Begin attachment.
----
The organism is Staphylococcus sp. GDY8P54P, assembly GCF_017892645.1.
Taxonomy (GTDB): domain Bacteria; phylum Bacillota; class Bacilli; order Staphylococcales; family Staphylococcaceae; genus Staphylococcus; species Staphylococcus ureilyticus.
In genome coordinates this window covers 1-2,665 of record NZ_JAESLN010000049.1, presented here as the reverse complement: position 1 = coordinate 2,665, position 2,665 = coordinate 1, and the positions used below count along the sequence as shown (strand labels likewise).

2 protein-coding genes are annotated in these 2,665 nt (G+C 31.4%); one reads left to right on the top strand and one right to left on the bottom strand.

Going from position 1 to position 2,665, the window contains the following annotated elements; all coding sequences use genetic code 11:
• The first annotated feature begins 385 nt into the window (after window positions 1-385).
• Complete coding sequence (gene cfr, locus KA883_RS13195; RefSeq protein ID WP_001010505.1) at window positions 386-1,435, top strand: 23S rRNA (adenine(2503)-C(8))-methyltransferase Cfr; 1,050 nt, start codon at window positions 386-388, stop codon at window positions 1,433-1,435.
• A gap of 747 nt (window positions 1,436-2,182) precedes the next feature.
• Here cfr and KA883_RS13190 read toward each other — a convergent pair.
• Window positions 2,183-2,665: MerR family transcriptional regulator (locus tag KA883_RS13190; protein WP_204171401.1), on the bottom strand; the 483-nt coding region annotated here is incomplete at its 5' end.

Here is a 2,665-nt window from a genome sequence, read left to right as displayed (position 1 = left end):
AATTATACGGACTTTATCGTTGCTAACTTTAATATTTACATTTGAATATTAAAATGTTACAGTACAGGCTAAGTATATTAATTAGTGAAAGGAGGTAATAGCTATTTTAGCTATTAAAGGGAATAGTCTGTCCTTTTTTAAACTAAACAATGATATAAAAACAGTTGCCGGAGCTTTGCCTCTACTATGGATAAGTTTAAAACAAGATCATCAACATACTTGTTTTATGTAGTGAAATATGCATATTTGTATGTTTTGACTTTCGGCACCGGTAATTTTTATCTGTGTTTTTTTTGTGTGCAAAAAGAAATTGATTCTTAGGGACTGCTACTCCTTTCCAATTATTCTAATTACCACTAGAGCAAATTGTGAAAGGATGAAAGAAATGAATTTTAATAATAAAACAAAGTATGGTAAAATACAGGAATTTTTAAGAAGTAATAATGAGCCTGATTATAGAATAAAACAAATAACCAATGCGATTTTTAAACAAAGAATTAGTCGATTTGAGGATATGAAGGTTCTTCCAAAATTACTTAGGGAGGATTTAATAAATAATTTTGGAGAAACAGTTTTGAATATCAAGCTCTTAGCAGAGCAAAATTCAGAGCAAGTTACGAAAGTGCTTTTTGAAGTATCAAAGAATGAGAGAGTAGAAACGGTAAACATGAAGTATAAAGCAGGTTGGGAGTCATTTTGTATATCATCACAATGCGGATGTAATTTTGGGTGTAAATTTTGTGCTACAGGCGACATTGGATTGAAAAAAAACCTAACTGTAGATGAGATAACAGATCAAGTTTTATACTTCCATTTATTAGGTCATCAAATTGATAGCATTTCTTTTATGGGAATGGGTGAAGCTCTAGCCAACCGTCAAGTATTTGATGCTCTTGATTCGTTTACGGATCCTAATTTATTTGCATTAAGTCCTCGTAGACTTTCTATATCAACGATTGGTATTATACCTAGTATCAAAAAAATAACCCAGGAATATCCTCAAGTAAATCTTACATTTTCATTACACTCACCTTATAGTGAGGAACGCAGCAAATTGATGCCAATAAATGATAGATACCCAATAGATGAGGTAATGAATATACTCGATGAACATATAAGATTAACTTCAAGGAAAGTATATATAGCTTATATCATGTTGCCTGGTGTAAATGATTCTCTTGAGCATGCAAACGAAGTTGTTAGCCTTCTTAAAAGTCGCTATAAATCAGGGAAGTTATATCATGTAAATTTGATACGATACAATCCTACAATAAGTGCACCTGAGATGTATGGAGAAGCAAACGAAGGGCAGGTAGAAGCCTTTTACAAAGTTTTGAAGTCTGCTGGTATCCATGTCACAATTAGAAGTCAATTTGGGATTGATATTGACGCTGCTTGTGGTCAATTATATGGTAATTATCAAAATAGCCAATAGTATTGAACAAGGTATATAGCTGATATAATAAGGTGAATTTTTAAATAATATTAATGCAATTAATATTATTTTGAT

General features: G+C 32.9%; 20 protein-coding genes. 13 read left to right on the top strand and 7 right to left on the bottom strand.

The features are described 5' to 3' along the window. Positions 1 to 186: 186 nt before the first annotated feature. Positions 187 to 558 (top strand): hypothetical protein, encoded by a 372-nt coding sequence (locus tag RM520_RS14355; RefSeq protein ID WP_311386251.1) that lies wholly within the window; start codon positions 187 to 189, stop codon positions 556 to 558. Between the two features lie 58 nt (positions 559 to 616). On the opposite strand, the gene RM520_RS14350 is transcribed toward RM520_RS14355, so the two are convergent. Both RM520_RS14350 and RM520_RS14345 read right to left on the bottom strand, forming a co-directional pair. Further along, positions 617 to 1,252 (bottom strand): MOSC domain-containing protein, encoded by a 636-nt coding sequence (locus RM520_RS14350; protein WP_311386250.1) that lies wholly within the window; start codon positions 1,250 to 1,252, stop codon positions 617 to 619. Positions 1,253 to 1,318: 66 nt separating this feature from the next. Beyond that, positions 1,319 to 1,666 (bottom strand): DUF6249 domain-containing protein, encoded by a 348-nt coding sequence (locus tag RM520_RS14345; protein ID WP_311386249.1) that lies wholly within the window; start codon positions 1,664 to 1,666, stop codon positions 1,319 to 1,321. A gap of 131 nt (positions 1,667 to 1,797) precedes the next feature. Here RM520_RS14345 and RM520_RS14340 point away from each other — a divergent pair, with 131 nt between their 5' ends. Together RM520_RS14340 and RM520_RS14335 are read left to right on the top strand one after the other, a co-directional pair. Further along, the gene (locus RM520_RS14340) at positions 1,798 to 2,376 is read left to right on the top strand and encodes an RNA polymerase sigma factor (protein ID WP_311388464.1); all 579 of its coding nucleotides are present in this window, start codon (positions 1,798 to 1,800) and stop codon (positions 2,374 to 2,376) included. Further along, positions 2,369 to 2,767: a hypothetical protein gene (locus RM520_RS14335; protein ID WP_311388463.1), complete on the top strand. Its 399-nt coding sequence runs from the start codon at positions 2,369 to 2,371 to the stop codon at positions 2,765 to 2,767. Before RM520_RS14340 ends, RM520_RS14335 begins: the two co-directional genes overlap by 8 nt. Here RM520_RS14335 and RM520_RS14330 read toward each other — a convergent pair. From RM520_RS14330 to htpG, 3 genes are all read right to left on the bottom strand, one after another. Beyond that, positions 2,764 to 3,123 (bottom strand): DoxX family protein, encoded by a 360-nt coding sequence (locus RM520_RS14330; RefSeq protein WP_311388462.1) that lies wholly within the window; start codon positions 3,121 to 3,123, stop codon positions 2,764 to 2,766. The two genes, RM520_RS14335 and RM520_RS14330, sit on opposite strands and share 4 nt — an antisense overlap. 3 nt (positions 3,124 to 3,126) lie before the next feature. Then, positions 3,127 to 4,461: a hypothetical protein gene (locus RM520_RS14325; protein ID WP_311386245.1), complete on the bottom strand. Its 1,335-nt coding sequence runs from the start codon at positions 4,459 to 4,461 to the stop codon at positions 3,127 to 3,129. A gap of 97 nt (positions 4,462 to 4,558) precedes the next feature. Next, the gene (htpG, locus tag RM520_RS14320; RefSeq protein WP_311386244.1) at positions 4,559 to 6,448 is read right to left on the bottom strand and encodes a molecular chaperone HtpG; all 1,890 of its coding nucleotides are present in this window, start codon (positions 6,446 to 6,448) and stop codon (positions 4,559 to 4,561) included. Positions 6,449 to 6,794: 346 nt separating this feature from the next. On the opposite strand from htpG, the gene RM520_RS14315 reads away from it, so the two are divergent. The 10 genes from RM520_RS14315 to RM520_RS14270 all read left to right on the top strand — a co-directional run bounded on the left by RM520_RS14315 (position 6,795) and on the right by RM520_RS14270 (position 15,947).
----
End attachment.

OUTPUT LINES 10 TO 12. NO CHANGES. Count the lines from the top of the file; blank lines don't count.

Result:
• Window positions 2,183-2,665: MerR family transcriptional regulator (locus tag KA883_RS13190; protein WP_204171401.1), on the bottom strand; the 483-nt coding region annotated here is incomplete at its 5' end.

Here is a 2,665-nt window from a genome sequence, read left to right as displayed (position 1 = left end):
AATTATACGGACTTTATCGTTGCTAACTTTAATATTTACATTTGAATATTAAAATGTTACAGTACAGGCTAAGTATATTAATTAGTGAAAGGAGGTAATAGCTATTTTAGCTATTAAAGGGAATAGTCTGTCCTTTTTTAAACTAAACAATGATATAAAAACAGTTGCCGGAGCTTTGCCTCTACTATGGATAAGTTTAAAACAAGATCATCAACATACTTGTTTTATGTAGTGAAATATGCATATTTGTATGTTTTGACTTTCGGCACCGGTAATTTTTATCTGTGTTTTTTTTGTGTGCAAAAAGAAATTGATTCTTAGGGACTGCTACTCCTTTCCAATTATTCTAATTACCACTAGAGCAAATTGTGAAAGGATGAAAGAAATGAATTTTAATAATAAAACAAAGTATGGTAAAATACAGGAATTTTTAAGAAGTAATAATGAGCCTGATTATAGAATAAAACAAATAACCAATGCGATTTTTAAACAAAGAATTAGTCGATTTGAGGATATGAAGGTTCTTCCAAAATTACTTAGGGAGGATTTAATAAATAATTTTGGAGAAACAGTTTTGAATATCAAGCTCTTAGCAGAGCAAAATTCAGAGCAAGTTACGAAAGTGCTTTTTGAAGTATCAAAGAATGAGAGAGTAGAAACGGTAAACATGAAGTATAAAGCAGGTTGGGAGTCATTTTGTATATCATCACAATGCGGATGTAATTTTGGGTGTAAATTTTGTGCTACAGGCGACATTGGATTGAAAAAAAACCTAACTGTAGATGAGATAACAGATCAAGTTTTATACTTCCATTTATTAGGTCATCAAATTGATAGCATTTCTTTTATGGGAATGGGTGAAGCTCTAGCCAACCGTCAAGTATTTGATGCTCTTGATTCGTTTACGGATCCTAATTTATTTGCATTAAGTCCTCGTAGACTTTCTATATCAACGATTGGTATTATACCTAGTATCAAAAAAATAACCCAGGAATATCCTCAAGTAAATCTTACATTTTCATTACACTCACCTTATAGTGAGGAACGCAGCAAATTGATGCCAATAAATGATAGATACCCAATAGATGAGGTAATGAATATACTCGATGAACATATAAGATTAACTTCAAGGAAAGTATATATAGCTTATATCATGTTGCCTGGTGTAAATGATTCTCTTGAGCATGCAAACGAAGTTGTTAGCCTTCTTAAAAGTCGCTATAAATCAGGGAAGTTATATCATGTAAATTTGATACGATACAATCCTACAATAAGTGCACCTGAGATGTATGGAGAAGCAAACGAAGGGCAGGTAGAAGCCTTTTACAAAGTTTTGAAGTCTGCTGGTATCCATGTCACAATTAGAAGTCAATTTGGGATTGATATTGACGCTGCTTGTGGTCAATTATATGGTAATTATCAAAATAGCCAATAGTATTGAACAAGGTATATAGCTGATATAATAAGGTGAATTTTTAAATAATATTAATGCAATTAATATTATTTTGAT